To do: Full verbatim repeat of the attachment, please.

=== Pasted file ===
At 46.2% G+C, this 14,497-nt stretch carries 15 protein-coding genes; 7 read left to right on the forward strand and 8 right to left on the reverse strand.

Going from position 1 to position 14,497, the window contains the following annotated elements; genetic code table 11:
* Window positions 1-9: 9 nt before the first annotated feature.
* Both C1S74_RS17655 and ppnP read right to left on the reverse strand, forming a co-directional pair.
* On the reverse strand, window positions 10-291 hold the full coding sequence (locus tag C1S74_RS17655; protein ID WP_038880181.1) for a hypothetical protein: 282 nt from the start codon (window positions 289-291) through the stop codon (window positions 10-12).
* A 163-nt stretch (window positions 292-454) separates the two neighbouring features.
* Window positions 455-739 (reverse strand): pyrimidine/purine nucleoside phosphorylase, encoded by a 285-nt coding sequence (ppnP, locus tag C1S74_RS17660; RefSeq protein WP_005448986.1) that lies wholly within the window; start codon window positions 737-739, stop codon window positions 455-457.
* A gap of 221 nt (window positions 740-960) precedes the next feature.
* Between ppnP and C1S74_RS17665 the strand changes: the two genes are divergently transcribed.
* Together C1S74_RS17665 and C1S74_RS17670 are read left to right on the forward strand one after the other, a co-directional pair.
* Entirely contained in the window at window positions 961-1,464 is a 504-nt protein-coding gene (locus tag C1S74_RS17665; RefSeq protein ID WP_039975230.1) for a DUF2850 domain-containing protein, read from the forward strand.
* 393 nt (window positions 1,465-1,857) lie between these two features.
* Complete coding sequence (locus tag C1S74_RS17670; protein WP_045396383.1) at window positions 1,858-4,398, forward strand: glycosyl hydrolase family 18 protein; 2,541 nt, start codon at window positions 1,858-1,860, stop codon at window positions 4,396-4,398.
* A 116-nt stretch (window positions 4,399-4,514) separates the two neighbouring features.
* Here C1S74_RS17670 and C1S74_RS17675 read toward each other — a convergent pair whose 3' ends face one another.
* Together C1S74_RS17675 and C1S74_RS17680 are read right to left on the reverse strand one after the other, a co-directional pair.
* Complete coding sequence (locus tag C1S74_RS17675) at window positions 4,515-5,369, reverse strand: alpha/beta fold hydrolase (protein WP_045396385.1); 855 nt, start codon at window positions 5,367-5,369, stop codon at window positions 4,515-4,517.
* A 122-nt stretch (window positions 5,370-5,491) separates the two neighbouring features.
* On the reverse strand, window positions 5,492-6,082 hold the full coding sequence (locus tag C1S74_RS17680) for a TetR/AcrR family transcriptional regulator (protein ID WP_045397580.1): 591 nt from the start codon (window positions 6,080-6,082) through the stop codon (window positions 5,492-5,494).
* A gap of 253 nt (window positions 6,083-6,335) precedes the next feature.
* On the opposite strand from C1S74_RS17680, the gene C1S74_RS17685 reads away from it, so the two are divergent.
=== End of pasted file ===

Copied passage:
At 46.2% G+C, this 14,497-nt stretch carries 15 protein-coding genes; 7 read left to right on the forward strand and 8 right to left on the reverse strand.

Going from position 1 to position 14,497, the window contains the following annotated elements; genetic code table 11:
* Window positions 1-9: 9 nt before the first annotated feature.
* Both C1S74_RS17655 and ppnP read right to left on the reverse strand, forming a co-directional pair.
* On the reverse strand, window positions 10-291 hold the full coding sequence (locus tag C1S74_RS17655; protein ID WP_038880181.1) for a hypothetical protein: 282 nt from the start codon (window positions 289-291) through the stop codon (window positions 10-12).
* A 163-nt stretch (window positions 292-454) separates the two neighbouring features.
* Window positions 455-739 (reverse strand): pyrimidine/purine nucleoside phosphorylase, encoded by a 285-nt coding sequence (ppnP, locus tag C1S74_RS17660; RefSeq protein WP_005448986.1) that lies wholly within the window; start codon window positions 737-739, stop codon window positions 455-457.
* A gap of 221 nt (window positions 740-960) precedes the next feature.
* Between ppnP and C1S74_RS17665 the strand changes: the two genes are divergently transcribed.
* Together C1S74_RS17665 and C1S74_RS17670 are read left to right on the forward strand one after the other, a co-directional pair.
* Entirely contained in the window at window positions 961-1,464 is a 504-nt protein-coding gene (locus tag C1S74_RS17665; RefSeq protein ID WP_039975230.1) for a DUF2850 domain-containing protein, read from the forward strand.
* 393 nt (window positions 1,465-1,857) lie between these two features.
* Complete coding sequence (locus tag C1S74_RS17670; protein WP_045396383.1) at window positions 1,858-4,398, forward strand: glycosyl hydrolase family 18 protein; 2,541 nt, start codon at window positions 1,858-1,860, stop codon at window positions 4,396-4,398.
* A 116-nt stretch (window positions 4,399-4,514) separates the two neighbouring features.
* Here C1S74_RS17670 and C1S74_RS17675 read toward each other — a convergent pair whose 3' ends face one another.
* Together C1S74_RS17675 and C1S74_RS17680 are read right to left on the reverse strand one after the other, a co-directional pair.
* Complete coding sequence (locus tag C1S74_RS17675) at window positions 4,515-5,369, reverse strand: alpha/beta fold hydrolase (protein WP_045396385.1); 855 nt, start codon at window positions 5,367-5,369, stop codon at window positions 4,515-4,517.
* A 122-nt stretch (window positions 5,370-5,491) separates the two neighbouring features.
* On the reverse strand, window positions 5,492-6,082 hold the full coding sequence (locus tag C1S74_RS17680) for a TetR/AcrR family transcriptional regulator (protein ID WP_045397580.1): 591 nt from the start codon (window positions 6,080-6,082) through the stop codon (window positions 5,492-5,494).
* A gap of 253 nt (window positions 6,083-6,335) precedes the next feature.
* On the opposite strand from C1S74_RS17680, the gene C1S74_RS17685 reads away from it, so the two are divergent.